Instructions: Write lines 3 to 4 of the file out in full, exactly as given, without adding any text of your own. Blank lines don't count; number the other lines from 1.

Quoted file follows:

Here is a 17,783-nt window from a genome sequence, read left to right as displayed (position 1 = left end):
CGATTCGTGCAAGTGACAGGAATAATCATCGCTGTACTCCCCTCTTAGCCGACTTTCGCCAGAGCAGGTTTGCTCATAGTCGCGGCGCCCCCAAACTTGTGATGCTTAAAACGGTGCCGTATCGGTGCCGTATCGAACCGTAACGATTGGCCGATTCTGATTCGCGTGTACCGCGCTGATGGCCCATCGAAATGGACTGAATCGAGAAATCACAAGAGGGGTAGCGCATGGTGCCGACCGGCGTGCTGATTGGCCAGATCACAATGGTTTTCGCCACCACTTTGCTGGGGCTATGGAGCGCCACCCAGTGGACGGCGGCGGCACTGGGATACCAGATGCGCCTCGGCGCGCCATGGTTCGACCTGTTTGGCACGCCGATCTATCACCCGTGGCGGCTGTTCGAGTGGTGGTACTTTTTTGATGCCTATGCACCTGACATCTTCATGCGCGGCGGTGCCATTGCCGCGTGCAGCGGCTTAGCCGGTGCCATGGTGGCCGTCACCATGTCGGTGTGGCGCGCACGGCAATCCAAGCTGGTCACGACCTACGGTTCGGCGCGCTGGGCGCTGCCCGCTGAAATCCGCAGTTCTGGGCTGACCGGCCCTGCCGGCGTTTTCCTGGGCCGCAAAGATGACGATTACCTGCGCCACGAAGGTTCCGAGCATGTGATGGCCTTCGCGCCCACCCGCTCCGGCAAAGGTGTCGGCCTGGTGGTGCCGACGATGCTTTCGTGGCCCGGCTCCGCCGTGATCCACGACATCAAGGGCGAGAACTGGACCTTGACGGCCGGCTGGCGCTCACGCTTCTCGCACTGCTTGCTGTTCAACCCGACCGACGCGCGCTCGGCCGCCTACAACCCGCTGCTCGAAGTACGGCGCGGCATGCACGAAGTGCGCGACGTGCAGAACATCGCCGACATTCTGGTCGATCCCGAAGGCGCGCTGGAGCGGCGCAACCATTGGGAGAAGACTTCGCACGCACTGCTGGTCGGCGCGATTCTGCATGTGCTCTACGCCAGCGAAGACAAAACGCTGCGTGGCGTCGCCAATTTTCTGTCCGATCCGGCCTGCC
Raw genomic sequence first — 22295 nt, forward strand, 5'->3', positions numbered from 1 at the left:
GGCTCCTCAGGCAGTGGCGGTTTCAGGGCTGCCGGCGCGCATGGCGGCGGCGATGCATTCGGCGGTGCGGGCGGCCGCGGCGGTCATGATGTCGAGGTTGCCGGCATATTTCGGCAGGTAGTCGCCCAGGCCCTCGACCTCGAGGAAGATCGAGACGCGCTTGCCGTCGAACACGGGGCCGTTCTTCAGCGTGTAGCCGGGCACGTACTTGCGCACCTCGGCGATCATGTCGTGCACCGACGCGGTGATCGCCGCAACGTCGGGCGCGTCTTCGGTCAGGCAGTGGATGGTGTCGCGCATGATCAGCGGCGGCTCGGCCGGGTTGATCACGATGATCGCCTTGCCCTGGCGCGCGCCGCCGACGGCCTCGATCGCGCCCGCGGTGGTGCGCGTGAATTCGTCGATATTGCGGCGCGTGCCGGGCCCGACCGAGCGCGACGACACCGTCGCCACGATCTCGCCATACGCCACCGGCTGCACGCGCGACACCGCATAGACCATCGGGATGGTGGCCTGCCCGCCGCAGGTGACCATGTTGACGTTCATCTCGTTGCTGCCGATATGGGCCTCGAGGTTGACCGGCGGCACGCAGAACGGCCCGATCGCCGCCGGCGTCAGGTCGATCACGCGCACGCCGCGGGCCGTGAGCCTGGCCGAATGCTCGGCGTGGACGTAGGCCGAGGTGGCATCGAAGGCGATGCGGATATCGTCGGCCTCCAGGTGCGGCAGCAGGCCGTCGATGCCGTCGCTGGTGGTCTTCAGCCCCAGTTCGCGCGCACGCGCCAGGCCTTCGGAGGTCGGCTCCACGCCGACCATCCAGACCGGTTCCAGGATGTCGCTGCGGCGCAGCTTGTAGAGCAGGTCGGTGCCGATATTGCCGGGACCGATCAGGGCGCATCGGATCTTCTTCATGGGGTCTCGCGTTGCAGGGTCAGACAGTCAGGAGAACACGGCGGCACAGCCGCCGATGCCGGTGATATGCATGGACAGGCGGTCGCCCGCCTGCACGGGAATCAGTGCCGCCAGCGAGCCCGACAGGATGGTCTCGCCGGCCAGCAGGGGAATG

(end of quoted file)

Raw genomic sequence first — 22295 nt, forward strand, 5'->3', positions numbered from 1 at the left:
GGCTCCTCAGGCAGTGGCGGTTTCAGGGCTGCCGGCGCGCATGGCGGCGGCGATGCATTCGGCGGTGCGGGCGGCCGCGGCGGTCATGATGTCGAGGTTGCCGGCATATTTCGGCAGGTAGTCGCCCAGGCCCTCGACCTCGAGGAAGATCGAGACGCGCTTGCCGTCGAACACGGGGCCGTTCTTCAGCGTGTAGCCGGGCACGTACTTGCGCACCTCGGCGATCATGTCGTGCACCGACGCGGTGATCGCCGCAACGTCGGGCGCGTCTTCGGTCAGGCAGTGGATGGTGTCGCGCATGATCAGCGGCGGCTCGGCCGGGTTGATCACGATGATCGCCTTGCCCTGGCGCGCGCCGCCGACGGCCTCGATCGCGCCCGCGGTGGTGCGCGTGAATTCGTCGATATTGCGGCGCGTGCCGGGCCCGACCGAGCGCGACGACACCGTCGCCACGATCTCGCCATACGCCACCGGCTGCACGCGCGACACCGCATAGACCATCGGGATGGTGGCCTGCCCGCCGCAGGTGACCATGTTGACGTTCATCTCGTTGCTGCCGATATGGGCCTCGAGGTTGACCGGCGGCACGCAGAACGGCCCGATCGCCGCCGGCGTCAGGTCGATCACGCGCACGCCGCGGGCCGTGAGCCTGGCCGAATGCTCGGCGTGGACGTAGGCCGAGGTGGCATCGAAGGCGATGCGGATATCGTCGGCCTCCAGGTGCGGCAGCAGGCCGTCGATGCCGTCGCTGGTGGTCTTCAGCCCCAGTTCGCGCGCACGCGCCAGGCCTTCGGAGGTCGGCTCCACGCCGACCATCCAGACCGGTTCCAGGATGTCGCTGCGGCGCAGCTTGTAGAGCAGGTCGGTGCCGATATTGCCGGGACCGATCAGGGCGCATCGGATCTTCTTCATGGGGTCTCGCGTTGCAGGGTCAGACAGTCAGGAGAACACGGCGGCACAGCCGCCGATGCCGGTGATATGCATGGACAGGCGGTCGCCCGCCTGCACGGGAATCAGTGCCGCCAGCGAGCCCGACAGGATGGTCTCGCCGGCCAGCAGGGGAATG